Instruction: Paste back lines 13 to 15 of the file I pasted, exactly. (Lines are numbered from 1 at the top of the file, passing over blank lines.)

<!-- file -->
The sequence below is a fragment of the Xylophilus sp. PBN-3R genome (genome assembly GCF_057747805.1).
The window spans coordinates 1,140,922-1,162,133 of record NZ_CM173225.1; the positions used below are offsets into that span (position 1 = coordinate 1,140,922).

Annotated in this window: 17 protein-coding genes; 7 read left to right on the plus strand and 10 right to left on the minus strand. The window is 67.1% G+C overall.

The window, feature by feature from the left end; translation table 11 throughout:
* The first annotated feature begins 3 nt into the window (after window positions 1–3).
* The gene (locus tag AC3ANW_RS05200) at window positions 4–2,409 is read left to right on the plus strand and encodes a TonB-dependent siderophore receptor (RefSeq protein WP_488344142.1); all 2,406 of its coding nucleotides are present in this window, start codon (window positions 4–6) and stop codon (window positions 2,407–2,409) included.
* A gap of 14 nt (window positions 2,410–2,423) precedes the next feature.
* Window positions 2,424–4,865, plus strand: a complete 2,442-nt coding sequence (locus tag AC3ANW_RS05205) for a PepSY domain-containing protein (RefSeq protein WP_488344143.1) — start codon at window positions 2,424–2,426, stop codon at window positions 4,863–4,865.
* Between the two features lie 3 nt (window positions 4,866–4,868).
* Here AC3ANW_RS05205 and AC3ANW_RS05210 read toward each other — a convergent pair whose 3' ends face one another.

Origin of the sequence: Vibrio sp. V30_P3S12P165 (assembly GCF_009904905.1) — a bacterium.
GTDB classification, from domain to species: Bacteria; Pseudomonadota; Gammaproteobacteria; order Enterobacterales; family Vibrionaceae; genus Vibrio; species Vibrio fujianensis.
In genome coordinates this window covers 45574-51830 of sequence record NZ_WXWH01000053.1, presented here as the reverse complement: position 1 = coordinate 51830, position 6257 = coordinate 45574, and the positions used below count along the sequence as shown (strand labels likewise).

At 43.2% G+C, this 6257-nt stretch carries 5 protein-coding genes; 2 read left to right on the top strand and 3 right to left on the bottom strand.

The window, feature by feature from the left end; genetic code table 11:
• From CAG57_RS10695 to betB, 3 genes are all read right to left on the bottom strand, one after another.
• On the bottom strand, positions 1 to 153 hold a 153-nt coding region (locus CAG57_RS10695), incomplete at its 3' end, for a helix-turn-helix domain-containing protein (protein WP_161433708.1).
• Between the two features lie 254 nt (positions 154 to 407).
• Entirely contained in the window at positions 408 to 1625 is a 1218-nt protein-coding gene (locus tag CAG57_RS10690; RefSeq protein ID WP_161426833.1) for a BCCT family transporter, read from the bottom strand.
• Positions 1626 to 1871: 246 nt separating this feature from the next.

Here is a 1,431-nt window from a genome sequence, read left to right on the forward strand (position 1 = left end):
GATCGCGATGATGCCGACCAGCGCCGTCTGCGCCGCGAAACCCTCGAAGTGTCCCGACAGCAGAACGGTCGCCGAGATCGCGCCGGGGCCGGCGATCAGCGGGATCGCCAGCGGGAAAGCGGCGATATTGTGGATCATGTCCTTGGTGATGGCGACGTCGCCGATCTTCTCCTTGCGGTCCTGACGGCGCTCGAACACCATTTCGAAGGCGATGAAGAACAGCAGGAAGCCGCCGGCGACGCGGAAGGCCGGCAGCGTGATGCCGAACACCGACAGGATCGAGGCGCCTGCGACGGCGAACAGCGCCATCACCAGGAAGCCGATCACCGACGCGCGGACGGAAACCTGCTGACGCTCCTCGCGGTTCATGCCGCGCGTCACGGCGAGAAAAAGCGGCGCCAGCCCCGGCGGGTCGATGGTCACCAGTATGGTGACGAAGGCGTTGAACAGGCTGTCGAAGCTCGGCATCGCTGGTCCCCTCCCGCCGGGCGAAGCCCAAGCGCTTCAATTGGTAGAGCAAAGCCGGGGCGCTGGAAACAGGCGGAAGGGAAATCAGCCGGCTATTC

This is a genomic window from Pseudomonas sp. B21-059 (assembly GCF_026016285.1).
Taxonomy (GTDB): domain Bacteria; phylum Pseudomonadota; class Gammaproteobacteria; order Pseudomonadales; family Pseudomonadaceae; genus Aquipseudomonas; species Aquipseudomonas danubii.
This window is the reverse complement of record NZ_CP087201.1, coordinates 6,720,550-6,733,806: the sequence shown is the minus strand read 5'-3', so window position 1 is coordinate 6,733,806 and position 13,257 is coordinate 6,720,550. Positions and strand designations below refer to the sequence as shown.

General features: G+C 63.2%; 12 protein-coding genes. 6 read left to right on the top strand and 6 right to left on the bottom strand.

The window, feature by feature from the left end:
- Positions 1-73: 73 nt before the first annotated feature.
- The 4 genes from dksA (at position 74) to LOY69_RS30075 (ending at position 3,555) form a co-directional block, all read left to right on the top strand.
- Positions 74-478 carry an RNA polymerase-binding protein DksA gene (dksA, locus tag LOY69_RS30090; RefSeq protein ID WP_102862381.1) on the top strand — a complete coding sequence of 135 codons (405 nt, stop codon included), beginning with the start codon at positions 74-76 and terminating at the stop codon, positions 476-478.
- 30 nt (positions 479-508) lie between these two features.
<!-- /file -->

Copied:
In genome coordinates this window covers 45574-51830 of sequence record NZ_WXWH01000053.1, presented here as the reverse complement: position 1 = coordinate 51830, position 6257 = coordinate 45574, and the positions used below count along the sequence as shown (strand labels likewise).

At 43.2% G+C, this 6257-nt stretch carries 5 protein-coding genes; 2 read left to right on the top strand and 3 right to left on the bottom strand.

The window, feature by feature from the left end; genetic code table 11: